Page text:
ASCII File


Definition of ASCII File in Network Encyclopedia.

What is an ASCII file?

An ASCII File is a file that contains unformatted ASCII text: only characters, numbers, punctuation, tabs, and carriage return characters. You can create and edit an ASCII file using Microsoft Notepad. If you save it with the extension .txt, it is usually referred to as a text file, but you can save it with other extensions such as .bat or .cmd for batch files, and .ini for initialization files.

ASCII File example
ASCII File example

ASCII files are often used for logon scripts and other batch files. Another common use is storing configuration information for operating systems and applications. Microsoft Windows 3.1 platforms used ASCII files for storing system and software configuration settings. These configuration files have the extension .ini and are referred to as INI files. More recent Windows operating systems save this information in the registry. Most versions of the UNIX operating system still store their configuration settings in ASCII files.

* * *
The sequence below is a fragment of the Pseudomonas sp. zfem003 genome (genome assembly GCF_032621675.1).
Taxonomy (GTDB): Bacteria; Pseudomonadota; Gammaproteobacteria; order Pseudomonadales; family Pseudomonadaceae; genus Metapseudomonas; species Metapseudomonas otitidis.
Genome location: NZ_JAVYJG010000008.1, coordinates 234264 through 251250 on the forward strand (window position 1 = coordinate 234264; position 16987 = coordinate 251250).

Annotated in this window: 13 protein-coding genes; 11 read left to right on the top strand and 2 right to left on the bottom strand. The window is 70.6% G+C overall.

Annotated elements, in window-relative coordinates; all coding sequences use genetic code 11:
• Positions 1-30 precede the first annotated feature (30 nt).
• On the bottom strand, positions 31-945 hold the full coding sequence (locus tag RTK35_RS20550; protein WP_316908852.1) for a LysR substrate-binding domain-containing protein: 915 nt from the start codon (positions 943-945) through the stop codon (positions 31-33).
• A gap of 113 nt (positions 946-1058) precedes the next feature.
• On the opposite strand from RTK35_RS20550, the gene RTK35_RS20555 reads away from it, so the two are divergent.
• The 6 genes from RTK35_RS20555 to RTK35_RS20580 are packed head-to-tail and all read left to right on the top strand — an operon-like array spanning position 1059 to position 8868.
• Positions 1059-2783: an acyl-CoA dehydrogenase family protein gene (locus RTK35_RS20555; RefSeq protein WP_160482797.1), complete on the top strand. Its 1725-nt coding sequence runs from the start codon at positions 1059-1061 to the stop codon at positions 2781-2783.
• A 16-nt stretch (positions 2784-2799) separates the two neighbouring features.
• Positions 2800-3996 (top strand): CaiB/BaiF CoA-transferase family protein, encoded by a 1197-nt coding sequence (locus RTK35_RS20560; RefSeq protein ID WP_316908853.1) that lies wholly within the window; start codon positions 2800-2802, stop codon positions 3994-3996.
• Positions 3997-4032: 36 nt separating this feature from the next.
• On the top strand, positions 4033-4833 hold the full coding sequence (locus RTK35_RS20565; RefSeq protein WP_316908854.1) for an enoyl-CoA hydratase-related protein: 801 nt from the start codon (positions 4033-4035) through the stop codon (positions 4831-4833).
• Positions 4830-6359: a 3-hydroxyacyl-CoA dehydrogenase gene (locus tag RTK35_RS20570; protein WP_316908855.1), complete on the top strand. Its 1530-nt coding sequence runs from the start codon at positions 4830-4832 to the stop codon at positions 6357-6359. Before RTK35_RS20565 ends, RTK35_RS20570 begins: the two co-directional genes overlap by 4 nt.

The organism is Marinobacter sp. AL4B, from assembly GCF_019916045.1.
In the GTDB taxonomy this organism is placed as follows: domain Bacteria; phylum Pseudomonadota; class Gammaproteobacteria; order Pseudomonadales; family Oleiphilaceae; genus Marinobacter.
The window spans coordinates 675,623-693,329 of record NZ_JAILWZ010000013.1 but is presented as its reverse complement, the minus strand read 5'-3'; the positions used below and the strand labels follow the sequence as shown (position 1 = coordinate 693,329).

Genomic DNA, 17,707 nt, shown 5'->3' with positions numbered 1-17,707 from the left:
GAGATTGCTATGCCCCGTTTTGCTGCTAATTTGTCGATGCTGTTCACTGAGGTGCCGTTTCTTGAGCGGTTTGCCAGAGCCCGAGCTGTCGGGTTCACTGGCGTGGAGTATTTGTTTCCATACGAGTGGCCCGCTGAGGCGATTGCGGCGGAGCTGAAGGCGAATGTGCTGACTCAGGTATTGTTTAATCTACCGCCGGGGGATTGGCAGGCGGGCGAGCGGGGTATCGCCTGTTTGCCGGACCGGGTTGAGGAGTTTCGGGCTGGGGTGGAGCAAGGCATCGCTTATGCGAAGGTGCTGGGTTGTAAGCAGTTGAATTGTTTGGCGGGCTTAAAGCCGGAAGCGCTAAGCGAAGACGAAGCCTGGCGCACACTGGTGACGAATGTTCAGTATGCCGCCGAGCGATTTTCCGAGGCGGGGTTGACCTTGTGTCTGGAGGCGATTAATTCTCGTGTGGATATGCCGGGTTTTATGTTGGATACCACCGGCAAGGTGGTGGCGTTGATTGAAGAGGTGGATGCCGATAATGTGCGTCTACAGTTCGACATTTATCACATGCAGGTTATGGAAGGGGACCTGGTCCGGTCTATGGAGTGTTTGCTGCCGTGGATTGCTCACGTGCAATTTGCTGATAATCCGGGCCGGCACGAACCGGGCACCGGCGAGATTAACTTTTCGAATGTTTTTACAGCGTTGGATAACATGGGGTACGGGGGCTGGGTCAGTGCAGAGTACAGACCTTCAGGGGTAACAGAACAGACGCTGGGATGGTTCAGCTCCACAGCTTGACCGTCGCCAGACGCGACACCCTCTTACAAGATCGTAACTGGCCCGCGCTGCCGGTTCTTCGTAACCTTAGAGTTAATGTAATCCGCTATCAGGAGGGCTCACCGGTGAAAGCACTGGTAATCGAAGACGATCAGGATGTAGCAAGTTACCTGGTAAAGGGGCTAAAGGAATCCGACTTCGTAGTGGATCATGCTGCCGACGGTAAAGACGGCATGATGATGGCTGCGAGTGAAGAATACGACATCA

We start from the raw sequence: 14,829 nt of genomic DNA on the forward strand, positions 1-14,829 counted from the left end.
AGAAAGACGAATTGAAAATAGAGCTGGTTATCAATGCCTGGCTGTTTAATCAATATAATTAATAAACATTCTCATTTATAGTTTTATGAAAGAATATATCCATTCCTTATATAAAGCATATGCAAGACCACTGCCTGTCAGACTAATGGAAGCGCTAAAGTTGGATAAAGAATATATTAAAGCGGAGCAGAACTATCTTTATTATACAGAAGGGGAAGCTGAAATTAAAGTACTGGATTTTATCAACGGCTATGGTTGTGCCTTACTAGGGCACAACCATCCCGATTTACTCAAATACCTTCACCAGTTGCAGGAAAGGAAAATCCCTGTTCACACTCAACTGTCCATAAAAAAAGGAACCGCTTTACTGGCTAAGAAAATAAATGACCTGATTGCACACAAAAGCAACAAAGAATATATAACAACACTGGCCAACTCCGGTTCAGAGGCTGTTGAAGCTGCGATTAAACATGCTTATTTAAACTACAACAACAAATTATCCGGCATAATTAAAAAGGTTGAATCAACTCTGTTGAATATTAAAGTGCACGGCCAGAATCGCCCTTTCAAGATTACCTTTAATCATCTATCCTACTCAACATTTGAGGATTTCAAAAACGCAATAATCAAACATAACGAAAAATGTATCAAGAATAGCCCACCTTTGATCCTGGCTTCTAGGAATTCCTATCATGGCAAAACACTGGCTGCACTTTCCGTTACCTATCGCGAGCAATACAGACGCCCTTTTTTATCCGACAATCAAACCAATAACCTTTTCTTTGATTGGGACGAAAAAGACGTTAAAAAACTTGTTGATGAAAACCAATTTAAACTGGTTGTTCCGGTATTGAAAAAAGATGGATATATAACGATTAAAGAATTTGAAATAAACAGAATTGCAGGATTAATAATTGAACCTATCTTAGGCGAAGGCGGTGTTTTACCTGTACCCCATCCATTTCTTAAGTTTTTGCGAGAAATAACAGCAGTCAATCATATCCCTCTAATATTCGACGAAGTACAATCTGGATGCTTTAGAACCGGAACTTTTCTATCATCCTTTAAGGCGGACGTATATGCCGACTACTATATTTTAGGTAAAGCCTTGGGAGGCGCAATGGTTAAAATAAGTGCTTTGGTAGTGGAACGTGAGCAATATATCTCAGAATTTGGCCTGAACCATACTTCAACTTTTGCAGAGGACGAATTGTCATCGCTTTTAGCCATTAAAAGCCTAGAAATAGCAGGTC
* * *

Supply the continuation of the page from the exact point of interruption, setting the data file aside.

Because ASCII files contain unformatted text, they can be read and understood by any platform and are useful for sharing information between platforms and between applications. Shared information is often saved in a comma-delimited text file, or .csv file, with the fields separated by commas. Microsoft Exchange Server can export mailbox properties and other information in .csv files, which can then be imported into spreadsheet programs such as Microsoft Excel for manipulation and analysis.




ASCII character set

The ASCII character set is the most common compatible subset of character sets for English-language text files, and is generally assumed to be the default file format in many situations. It covers American English, but for the British Pound sign, the Euro sign, or characters used outside English, a richer character set must be used. In many systems, this is chosen based on the default locale setting on the computer it is read on. Prior to UTF-8, this was traditionally single-byte encodings (such as ISO-8859-1 through ISO-8859-16) for European languages and wide character encodings for Asian languages.



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